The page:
Archaeology

The Dig
Beothuk Archaeology

Migratory Fishery Archaeology

Forge

Mansion House

The "Prettie" Street

Waterfront

Defenses of Avalon

Planter's House

Planter's Well





The "Prettie" Street

In one of his letters describing his efforts, Captain Wynne enumerated the buildings he and his men had built during their first year at Avalon. These, he wrote, included among others the mansion house, kitchen, tenements, a brew house, henhouse and forge. He then relayed to his employer his plans for a second row of buildings, "so pitched as to make the whole a prettie streete."

View of Edward Wynne's "prettie streete".
©1998, Newfoundland and Labrador Heritage Web Site Project.
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Wynne's 'prettie streete'

Archaeologists, who thought that the "prettie streete" would be little more than a dirt track meandering through the settlement, were surprised in 1994 to find the first traces of a cobblestone pavement near the western edge of the original settlement. Parts of the south edge of the street were found in front of the forge, and the actual end of the pavement, some 4 metres (13.1 feet) wide, was found a short distance to the west.

Early in the 1996 field season a second cobblestone pavement was found at what later proved to be the eastern edge of the settlement. Excavation later proved that this pavement was also 4 metres (13.1 feet) wide and that it extends for more than 4.5 metres (14.8 feet) westward, where it disappears under the existing paved road. There seems little doubt that the two stone pavements are part of the same construction and that they are the ends of Captain Wynne's "prettie street," a 121 metre (396.9 feet) pavement that led through the original Colony of Avalon.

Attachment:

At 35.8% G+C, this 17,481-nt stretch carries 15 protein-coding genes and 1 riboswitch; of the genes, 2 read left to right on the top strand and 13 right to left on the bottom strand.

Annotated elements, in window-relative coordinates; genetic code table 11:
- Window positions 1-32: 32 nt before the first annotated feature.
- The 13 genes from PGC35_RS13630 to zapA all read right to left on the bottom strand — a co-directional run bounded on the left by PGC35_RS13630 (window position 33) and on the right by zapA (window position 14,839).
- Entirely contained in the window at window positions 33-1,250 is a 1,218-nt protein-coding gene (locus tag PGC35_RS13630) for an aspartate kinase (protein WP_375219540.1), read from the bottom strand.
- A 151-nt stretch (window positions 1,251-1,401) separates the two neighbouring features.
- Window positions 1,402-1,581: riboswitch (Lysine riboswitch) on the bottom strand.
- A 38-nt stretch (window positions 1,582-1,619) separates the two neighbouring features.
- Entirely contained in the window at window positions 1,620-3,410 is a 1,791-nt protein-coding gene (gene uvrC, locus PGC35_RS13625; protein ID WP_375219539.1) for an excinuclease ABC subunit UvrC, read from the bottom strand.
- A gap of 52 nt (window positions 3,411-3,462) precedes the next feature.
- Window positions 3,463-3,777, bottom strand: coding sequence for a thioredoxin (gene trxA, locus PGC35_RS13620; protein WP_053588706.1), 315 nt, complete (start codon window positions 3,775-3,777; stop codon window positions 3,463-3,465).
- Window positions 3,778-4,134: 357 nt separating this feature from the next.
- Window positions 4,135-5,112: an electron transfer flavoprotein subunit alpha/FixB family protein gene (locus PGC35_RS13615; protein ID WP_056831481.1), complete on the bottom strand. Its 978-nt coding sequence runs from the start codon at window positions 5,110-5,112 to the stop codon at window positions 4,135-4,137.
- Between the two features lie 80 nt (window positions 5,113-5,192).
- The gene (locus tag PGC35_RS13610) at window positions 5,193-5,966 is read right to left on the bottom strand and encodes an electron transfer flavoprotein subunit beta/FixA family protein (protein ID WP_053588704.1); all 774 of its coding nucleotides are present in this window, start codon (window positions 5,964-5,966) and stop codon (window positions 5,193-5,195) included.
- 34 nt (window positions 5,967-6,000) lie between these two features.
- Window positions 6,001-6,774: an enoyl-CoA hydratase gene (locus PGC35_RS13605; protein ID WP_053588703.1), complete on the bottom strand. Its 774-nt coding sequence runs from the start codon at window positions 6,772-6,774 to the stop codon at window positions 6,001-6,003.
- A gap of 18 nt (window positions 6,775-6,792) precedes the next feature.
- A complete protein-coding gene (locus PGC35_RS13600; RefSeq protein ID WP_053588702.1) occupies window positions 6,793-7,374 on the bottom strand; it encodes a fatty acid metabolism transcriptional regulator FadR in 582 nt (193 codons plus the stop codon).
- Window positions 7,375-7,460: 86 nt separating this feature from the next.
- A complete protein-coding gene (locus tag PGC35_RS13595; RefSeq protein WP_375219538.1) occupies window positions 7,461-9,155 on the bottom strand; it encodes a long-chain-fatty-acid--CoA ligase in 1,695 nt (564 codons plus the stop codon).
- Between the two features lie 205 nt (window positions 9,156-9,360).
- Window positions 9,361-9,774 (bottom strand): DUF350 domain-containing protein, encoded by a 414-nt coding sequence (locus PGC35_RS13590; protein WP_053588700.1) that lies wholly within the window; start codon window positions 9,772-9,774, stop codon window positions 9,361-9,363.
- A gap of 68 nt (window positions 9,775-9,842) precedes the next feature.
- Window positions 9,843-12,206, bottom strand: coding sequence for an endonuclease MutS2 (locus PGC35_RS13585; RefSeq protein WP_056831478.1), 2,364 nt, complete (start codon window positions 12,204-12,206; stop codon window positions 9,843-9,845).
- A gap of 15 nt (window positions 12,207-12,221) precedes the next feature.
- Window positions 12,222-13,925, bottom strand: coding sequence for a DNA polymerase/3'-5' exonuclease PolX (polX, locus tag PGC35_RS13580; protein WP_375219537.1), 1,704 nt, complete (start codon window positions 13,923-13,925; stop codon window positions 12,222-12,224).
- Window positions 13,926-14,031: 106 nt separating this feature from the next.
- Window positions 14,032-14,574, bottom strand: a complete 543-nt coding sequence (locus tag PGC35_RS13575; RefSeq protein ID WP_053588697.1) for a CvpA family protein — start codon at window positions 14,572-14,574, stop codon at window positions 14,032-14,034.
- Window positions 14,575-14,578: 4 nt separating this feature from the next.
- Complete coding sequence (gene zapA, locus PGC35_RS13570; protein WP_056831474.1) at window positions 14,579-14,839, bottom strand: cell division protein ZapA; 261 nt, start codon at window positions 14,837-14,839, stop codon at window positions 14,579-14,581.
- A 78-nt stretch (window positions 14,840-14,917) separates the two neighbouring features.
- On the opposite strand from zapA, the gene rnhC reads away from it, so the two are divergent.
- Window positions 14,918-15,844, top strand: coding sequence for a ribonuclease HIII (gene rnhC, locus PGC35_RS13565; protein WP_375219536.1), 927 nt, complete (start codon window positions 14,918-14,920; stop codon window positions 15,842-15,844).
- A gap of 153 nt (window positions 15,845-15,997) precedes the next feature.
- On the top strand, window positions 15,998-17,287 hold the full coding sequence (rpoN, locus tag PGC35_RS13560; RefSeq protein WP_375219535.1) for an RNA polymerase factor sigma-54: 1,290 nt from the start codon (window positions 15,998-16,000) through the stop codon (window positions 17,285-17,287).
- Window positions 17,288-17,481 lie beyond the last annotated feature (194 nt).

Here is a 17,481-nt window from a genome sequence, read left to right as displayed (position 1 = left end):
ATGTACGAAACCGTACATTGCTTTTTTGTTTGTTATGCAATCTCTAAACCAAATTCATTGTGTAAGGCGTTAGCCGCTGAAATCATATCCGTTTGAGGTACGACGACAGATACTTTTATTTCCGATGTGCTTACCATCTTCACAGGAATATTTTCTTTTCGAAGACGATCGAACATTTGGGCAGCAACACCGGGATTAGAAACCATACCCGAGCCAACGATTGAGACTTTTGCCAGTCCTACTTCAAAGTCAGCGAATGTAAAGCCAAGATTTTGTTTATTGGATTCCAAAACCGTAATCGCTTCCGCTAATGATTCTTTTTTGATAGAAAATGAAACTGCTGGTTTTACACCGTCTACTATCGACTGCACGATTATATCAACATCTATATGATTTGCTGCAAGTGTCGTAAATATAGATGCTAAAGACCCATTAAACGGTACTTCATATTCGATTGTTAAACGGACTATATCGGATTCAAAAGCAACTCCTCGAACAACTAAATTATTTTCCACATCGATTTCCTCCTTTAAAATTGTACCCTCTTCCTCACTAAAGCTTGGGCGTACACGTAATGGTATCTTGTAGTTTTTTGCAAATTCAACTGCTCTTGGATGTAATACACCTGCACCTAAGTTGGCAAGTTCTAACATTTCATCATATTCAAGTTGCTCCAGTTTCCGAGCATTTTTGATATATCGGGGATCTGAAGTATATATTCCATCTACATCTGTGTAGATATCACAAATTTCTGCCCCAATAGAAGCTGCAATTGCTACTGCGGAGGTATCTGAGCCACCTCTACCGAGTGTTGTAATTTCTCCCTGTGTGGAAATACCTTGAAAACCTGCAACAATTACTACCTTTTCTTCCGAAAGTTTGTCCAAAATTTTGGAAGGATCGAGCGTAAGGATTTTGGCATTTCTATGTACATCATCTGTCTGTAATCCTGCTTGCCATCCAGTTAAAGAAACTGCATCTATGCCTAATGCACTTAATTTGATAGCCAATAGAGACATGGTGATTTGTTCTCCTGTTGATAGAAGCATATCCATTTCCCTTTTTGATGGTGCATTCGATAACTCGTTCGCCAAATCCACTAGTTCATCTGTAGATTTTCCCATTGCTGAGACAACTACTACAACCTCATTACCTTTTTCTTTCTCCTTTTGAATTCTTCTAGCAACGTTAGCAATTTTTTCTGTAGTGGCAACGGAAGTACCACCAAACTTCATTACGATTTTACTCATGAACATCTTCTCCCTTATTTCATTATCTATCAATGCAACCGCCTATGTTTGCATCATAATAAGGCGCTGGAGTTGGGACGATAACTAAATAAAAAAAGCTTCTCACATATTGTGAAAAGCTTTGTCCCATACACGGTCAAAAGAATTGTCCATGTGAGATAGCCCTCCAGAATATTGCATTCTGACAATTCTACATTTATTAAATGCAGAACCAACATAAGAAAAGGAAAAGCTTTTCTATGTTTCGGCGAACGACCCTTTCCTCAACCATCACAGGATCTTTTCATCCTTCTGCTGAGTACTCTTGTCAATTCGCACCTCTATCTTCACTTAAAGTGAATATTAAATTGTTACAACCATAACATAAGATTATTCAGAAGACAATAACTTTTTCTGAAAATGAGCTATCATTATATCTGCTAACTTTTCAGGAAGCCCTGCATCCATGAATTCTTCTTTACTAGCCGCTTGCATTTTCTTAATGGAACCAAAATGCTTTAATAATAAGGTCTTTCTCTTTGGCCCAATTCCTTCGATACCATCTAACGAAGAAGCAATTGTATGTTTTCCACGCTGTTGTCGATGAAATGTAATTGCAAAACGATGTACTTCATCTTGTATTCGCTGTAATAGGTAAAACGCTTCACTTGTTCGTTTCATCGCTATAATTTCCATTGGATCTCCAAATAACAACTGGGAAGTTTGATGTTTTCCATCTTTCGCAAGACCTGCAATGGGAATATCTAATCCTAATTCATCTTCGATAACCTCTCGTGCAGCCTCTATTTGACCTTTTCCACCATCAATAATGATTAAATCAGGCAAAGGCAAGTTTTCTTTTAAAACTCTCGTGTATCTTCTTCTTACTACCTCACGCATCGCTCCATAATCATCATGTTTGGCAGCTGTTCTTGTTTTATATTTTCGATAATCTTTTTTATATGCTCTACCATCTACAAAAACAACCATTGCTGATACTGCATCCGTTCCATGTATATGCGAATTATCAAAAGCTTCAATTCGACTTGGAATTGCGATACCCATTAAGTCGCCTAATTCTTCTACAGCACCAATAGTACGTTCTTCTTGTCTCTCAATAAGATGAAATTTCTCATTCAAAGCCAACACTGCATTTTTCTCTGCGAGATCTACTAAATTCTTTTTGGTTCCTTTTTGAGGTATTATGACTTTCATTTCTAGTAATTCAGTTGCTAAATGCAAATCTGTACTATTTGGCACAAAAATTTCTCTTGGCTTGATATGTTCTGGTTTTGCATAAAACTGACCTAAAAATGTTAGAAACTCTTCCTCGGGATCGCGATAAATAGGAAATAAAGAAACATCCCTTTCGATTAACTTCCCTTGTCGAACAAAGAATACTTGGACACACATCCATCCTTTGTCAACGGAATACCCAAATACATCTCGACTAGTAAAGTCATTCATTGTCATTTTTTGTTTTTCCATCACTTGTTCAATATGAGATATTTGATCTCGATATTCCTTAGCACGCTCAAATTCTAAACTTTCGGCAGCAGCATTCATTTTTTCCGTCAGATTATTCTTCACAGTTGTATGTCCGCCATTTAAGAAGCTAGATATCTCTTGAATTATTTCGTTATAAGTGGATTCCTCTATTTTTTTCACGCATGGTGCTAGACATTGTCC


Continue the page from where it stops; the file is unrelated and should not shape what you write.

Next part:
17th-century cobblestone street Colony of Avalon's cobblestone street of the 1600s.
©1998, Newfoundland and Labrador Heritage Web Site Project.
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The street more or less parallels the present paved road, but may actually have a slight curve in the opposite direction, and probably meanders slightly more than the present pavement. Near both ends of the pavement, branches, or side roads or paths, have been revealed. At the west end a narrow cobble patch leads northward toward the harbour front. Near the east end a wide pavement leads southward from the street towards a dwelling of one of the early Ferryland gentry. The dwelling is believed to have been the residence of the Kirke family, beginning in 1638. The pavement may have been a courtyard that led to the main entrance of the house.

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© 1999, Colony of Avalon Foundation.

Revised March 2002.





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